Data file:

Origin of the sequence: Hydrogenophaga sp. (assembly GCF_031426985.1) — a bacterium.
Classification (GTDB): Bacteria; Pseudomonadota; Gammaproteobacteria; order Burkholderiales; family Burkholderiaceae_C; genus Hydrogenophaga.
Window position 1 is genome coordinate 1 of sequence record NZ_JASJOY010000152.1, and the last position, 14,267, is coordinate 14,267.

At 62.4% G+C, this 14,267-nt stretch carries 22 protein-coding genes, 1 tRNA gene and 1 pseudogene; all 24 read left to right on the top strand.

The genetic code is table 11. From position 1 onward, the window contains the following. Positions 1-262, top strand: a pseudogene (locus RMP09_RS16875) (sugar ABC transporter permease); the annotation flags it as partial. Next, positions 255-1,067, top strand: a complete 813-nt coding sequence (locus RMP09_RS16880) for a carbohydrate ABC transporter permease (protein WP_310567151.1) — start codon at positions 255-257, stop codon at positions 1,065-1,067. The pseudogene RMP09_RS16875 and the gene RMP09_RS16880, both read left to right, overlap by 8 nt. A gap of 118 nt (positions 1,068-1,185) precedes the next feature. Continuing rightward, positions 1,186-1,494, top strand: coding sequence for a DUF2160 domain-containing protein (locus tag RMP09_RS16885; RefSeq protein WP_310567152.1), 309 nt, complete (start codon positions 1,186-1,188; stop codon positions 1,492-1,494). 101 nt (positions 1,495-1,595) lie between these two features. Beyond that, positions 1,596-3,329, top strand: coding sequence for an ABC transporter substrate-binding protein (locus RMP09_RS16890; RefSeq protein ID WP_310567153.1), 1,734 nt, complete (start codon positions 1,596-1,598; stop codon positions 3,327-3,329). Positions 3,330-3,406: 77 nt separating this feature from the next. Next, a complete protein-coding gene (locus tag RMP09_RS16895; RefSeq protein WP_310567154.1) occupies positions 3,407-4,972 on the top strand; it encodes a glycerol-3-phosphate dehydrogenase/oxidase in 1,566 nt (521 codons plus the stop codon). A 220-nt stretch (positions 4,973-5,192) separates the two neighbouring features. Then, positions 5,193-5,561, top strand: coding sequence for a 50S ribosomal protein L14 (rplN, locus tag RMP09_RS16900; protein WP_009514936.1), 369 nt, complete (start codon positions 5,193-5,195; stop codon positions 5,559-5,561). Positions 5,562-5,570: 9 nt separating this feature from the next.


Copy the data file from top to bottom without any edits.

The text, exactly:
Origin of the sequence: Hydrogenophaga sp. (assembly GCF_031426985.1) — a bacterium.
Classification (GTDB): Bacteria; Pseudomonadota; Gammaproteobacteria; order Burkholderiales; family Burkholderiaceae_C; genus Hydrogenophaga.
Window position 1 is genome coordinate 1 of sequence record NZ_JASJOY010000152.1, and the last position, 14,267, is coordinate 14,267.

At 62.4% G+C, this 14,267-nt stretch carries 22 protein-coding genes, 1 tRNA gene and 1 pseudogene; all 24 read left to right on the top strand.

The genetic code is table 11. From position 1 onward, the window contains the following. Positions 1-262, top strand: a pseudogene (locus RMP09_RS16875) (sugar ABC transporter permease); the annotation flags it as partial. Next, positions 255-1,067, top strand: a complete 813-nt coding sequence (locus RMP09_RS16880) for a carbohydrate ABC transporter permease (protein WP_310567151.1) — start codon at positions 255-257, stop codon at positions 1,065-1,067. The pseudogene RMP09_RS16875 and the gene RMP09_RS16880, both read left to right, overlap by 8 nt. A gap of 118 nt (positions 1,068-1,185) precedes the next feature. Continuing rightward, positions 1,186-1,494, top strand: coding sequence for a DUF2160 domain-containing protein (locus tag RMP09_RS16885; RefSeq protein WP_310567152.1), 309 nt, complete (start codon positions 1,186-1,188; stop codon positions 1,492-1,494). 101 nt (positions 1,495-1,595) lie between these two features. Beyond that, positions 1,596-3,329, top strand: coding sequence for an ABC transporter substrate-binding protein (locus RMP09_RS16890; RefSeq protein ID WP_310567153.1), 1,734 nt, complete (start codon positions 1,596-1,598; stop codon positions 3,327-3,329). Positions 3,330-3,406: 77 nt separating this feature from the next. Next, a complete protein-coding gene (locus tag RMP09_RS16895; RefSeq protein WP_310567154.1) occupies positions 3,407-4,972 on the top strand; it encodes a glycerol-3-phosphate dehydrogenase/oxidase in 1,566 nt (521 codons plus the stop codon). A 220-nt stretch (positions 4,973-5,192) separates the two neighbouring features. Then, positions 5,193-5,561, top strand: coding sequence for a 50S ribosomal protein L14 (rplN, locus tag RMP09_RS16900; protein WP_009514936.1), 369 nt, complete (start codon positions 5,193-5,195; stop codon positions 5,559-5,561). Positions 5,562-5,570: 9 nt separating this feature from the next.